Friday, December 20, 2019


CEO thành đạt chỉ tuyển dụng những người vô gia cư và lý do cảm động đằng sau

                                                                 (Ảnh: Reuters).

Đại Kỷ Bguyên/ Ngọc Mai- Drew Goodall hiện là CEO thành đạt của  công ty đánh giày  Drew ở London, Anh nhưng cách đây không lâu, anh từng là một người vô gia cư phải sống lang bạt trên đường phố. 

Drew không quên chặng đường khó khăn mà anh phải vượt qua để có được thành công hôm nay, anh muốn giúp đỡ những người cũng chịu cảnh không nhà như anh từng trải qua. Hiện tại công ty Drew có chi nhánh ở các tòa văn phòng khắp thành phố London, anh thuê nhiều người vô gia cư, hoặc những người nghèo khó, kém may mắn đến làm việc cho công ty của mình. Ngoài ra, Drew cũng đóng góp một phần tiền lương của mình để làm từ thiện.

                           Drew Goodall của quá khứ (ảnh chụp màn hình).
Giống như một vòng tuần hoàn của lòng tốt, Drew giúp đỡ người khác và khách hàng của anh cũng vui vẻ khi biết sử dụng dịch vụ đánh giày của Sunshine Shoeshine sẽ giúp đỡ cho những người vô gia cư. Điều này lại tiếp thêm sức mạnh và hy vọng cho những nhân viên của Drew.

From stage to shoe shines: the homeless actor helping others in London

Lee Mannion 

Drew Goodall, founder of Sunshine Shoeshine, photographed in London, February 2017
            LONDON (Thomson Reuters Foundation) - As an actor in London, Drew Goodall was living his dream appearing alongside Brad Pitt and Hugh Grant in films and on stage until he suffered a severe loss of confidence and lost all work, his home and ended up living on the streets.
For about six months in 2001, Goodall was homeless, begging for food and fending off attacks by drunks.
But Goodall, now 43, said he came across a way to turn his life around when a commuter who spoke to him regularly suggested he try shining shoes to earn a living.
Using some of the money accrued from begging, he bought a brush and a tin of polish and headed into London’s financial district to shine shoes.
Without a license to trade on the street, he initially had to keep an eye out for the authorities who would move him on. But after six months, one of his regulars suggested he come and offer shoe shines inside the office where he worked.
His business grew as he moved his services into more banks and financial institutions and in 2012 he set up Sunshine Shoeshine as a social enterprise to help other people who were disadvantaged or found themselves on the street like he had.
For the numbers of homeless are rising, according to the homelessness charity Crisis, which said 4,134 people slept rough across England on any given night in 2016 - a 16 percent increase on 2015 and more than double the amount in 2010.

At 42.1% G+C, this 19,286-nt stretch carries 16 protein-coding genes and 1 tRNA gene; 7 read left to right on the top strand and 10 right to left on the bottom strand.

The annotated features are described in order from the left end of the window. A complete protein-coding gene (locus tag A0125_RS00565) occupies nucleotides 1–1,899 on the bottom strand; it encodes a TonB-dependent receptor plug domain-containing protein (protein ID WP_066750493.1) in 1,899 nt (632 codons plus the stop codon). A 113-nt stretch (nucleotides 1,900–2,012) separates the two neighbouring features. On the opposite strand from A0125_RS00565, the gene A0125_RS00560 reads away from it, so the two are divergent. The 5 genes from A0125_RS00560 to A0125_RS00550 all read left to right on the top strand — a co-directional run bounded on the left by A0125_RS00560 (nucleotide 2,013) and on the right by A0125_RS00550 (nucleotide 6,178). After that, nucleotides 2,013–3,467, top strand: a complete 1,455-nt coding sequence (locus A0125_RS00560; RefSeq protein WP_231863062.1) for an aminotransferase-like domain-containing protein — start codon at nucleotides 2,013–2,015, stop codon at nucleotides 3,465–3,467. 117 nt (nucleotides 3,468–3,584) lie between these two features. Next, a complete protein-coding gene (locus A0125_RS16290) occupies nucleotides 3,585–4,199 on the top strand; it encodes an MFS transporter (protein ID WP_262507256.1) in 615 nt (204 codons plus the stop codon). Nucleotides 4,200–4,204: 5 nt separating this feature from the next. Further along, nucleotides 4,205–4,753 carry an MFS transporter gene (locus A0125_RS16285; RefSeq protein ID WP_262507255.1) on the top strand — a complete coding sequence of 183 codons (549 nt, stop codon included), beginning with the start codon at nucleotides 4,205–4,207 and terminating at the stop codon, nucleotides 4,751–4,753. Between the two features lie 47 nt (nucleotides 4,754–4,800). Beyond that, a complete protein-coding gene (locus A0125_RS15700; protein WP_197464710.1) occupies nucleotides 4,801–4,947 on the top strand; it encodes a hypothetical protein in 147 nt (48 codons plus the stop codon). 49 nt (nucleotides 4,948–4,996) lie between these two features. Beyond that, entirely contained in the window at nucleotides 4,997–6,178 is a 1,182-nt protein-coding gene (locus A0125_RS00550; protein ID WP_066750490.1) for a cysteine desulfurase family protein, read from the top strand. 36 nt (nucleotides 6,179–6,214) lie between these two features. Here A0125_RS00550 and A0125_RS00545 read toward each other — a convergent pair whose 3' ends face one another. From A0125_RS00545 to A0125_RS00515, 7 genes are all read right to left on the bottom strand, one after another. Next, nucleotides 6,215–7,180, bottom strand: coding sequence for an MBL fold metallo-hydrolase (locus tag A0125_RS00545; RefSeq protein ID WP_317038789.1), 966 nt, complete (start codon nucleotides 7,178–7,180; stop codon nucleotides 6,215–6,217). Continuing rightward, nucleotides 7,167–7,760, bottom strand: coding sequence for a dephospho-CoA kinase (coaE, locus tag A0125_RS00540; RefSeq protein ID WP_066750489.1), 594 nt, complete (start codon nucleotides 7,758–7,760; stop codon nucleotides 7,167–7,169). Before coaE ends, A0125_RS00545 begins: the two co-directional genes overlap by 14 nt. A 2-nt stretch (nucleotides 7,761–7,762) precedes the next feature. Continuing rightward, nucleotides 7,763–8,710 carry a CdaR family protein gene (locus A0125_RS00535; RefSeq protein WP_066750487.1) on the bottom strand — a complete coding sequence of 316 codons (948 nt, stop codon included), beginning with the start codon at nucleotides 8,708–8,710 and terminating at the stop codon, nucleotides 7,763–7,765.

Goodall now employs eight people - some formerly homeless and some disadvantaged - as shoe shiners who work in more than 50 businesses a week and he gives a proportion of the company’s annual turnover of about 250,000 pounds ($330,000) to charity.
“It came organically. I didn’t set up to, in my own way, try to change the world,” Goodall, dressed in smart three piece suit, told the Thomson Reuters Foundation.

“There is no magic button for homelessness. It’s something that will always be there ... (but) just giving someone some time, talking to them, that goes a long way to finding a solution to homelessness.”
Goodall said he has helped about 40 people to turn around their lives since 2012 as well as letting the companies where his shiners work choose a charity for five percent of profits.
“To date we have given in excess of 20,000 pounds ($26,000),” said Goodall, who took a degree in acting before appearing in London’s West End theaters as well as in the 2000 crime thriller “Snatch” and the 2002 comedy drama “About a Boy”.
He said scathing theater reviews destroyed his confidence and that stopped his acting career.
“I didn’t want to face my parents. When I left home I was the big hope. I couldn’t face the ignominy of having to go back with my tail between my legs,” said Goodall.
He said this unwillingness to ask for help because of a feeling of failure is common among the homeless.
Drew Goodall, the founder of social enterprise Sunshine Shoeshine with employee Alan Walton, London, May 2017
Goodall said he was pleased to find his clients appreciated being able to help people with their purchase of a shoeshine - and this could also be a major boost to his workers’ confidence.
“Often it’s transformative. It gives people a sense of purpose, something to get up for in the morning,” Goodall said.

 How a homeless actor turned his life around by shining shoes


  Việc Thiện không cần tìm, có tâm việc nào cũng thành Thiện

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